5. It helps with decision making and problem-solving. With the right protocols and standards, you minimize the occurrence of problems and make sound decisions that assure you that circumstances don’t force your hand against your ethos. You are almost predictable in a good way. Rather than take advantage of you, your customers, partners, and investors will respect you for it and comply just as much as they expect you to comply with them.
  6. Lastly, it ensures that your company maintains its core values, its soul, efficiency and attains predictable results, even as it grows. Think about any globally relevant company and you will understand what I mean.

What will sustain growth are processes and they usually take the shape of Standard Operating Procedures that do not necessarily have to be long, boring documents. Processes should be clearly outlined, easy to understand, innovative, accessible, promote creativity, flexible, and most importantly inclusive to ensure ownership and compliance.

It is one thing to translate your vision into a product or service and then into a business model that makes sense. It’s another thing to translate your vision into a repeatable and teachable business process for scale. Process is as important as product development, business modeling and measuring results. Invest in it if you want to grow!

Adaeze Sokan is the Programs Director at Ventures Platform. She designs and coordinates the implementation of programs and processes that helps entrepreneurs grow.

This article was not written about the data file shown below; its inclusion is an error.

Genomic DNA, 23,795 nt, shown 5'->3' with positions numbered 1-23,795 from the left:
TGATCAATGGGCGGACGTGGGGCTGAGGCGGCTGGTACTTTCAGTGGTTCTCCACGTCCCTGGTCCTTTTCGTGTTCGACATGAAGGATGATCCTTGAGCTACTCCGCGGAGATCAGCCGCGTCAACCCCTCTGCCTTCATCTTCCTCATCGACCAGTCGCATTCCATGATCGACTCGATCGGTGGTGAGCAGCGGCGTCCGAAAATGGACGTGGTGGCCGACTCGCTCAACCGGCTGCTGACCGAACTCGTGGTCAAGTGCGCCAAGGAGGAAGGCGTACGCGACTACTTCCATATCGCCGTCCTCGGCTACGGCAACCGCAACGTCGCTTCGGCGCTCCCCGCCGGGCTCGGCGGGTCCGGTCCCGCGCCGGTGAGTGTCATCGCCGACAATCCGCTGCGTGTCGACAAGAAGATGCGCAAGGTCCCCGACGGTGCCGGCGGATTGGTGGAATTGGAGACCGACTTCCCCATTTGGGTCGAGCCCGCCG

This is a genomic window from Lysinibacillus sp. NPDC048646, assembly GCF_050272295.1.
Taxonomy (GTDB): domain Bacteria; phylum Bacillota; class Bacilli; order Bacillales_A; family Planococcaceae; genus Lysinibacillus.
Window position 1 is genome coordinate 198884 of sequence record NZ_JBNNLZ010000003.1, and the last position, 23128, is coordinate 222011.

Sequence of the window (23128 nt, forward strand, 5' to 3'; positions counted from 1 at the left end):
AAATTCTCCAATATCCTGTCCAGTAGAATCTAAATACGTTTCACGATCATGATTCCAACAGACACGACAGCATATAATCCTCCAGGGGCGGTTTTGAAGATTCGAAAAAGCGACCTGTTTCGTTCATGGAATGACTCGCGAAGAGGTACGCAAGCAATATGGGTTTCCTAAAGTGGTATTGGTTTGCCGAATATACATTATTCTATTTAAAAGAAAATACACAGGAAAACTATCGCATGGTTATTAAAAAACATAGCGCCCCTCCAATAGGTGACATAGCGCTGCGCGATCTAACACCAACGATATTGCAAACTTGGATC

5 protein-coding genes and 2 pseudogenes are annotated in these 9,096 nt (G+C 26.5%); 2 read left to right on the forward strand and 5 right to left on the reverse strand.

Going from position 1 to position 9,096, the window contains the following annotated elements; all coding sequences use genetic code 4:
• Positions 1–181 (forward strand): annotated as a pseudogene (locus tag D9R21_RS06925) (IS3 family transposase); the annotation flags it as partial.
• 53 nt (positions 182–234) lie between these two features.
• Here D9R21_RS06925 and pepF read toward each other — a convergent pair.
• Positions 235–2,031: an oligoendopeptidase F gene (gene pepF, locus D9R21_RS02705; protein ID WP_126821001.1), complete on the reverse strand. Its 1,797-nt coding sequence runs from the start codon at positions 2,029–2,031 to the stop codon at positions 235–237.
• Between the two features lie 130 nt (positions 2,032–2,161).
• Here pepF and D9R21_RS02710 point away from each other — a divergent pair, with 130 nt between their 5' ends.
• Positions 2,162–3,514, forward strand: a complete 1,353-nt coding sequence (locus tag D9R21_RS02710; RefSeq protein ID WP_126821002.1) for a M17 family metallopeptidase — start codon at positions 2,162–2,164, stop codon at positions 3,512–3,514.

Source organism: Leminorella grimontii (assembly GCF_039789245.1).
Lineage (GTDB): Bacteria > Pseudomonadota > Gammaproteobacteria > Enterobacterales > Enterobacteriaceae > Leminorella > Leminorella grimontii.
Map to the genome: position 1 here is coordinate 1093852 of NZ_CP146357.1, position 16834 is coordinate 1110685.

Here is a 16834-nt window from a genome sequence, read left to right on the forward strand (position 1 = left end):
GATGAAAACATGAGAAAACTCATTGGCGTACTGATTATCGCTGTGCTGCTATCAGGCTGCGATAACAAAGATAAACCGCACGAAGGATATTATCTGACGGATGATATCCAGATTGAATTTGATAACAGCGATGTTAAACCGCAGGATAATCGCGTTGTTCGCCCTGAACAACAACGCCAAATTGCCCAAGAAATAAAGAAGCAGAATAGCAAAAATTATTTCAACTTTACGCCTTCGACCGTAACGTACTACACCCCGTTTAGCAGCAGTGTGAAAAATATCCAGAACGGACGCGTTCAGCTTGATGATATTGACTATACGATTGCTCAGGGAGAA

Series V

Communication: are you doing it right?

Yesterday, I tweeted:

We have spent the last four days at our bi-annual retreat, reflecting on how we have performed in the first half of 2019, and strategizing on how we will move ahead. A recurring area of concern has been communication.

We immediately acknowledged that a lack of communication is deadly for any company. The thing is, the teams will continue to operate under multiple layers of assumptions and bias when the right systems for communication are not set up. I safely concluded that if an organization does not create and maintain effective communication processes and internal teams don’t have the information they need to work together towards the big picture, things can go awry pretty quick.

I once read of ten young programmers who were put on a queue with a task to pass on a coded message whispered by the person before them. The message read, “You’re not a great programmer if you only know one language.” By the time it reached the tenth programmer, he exclaimed, “Java, C++, C, and COBOL.”

George Benard Shaw said, “The single biggest problem in communication is the illusion that it has taken place.”

As a company gains more people, the tendency of miscommunication exponentially increases, especially when there is no effective communication process available. Things can quickly change from fantastic to awful when the internal team of a company has divided objectives. You must start a company the way you want it to continue — as you grow, the ‘newbies’ will easily adapt and replicate what they see. This is why it is essential to deliberately take measures, no matter how small or large a business is, to ensure effective communication within a company, therefore, creating a safe space where effective communication thrives as a culture in your team. To achieve this, you can do the following;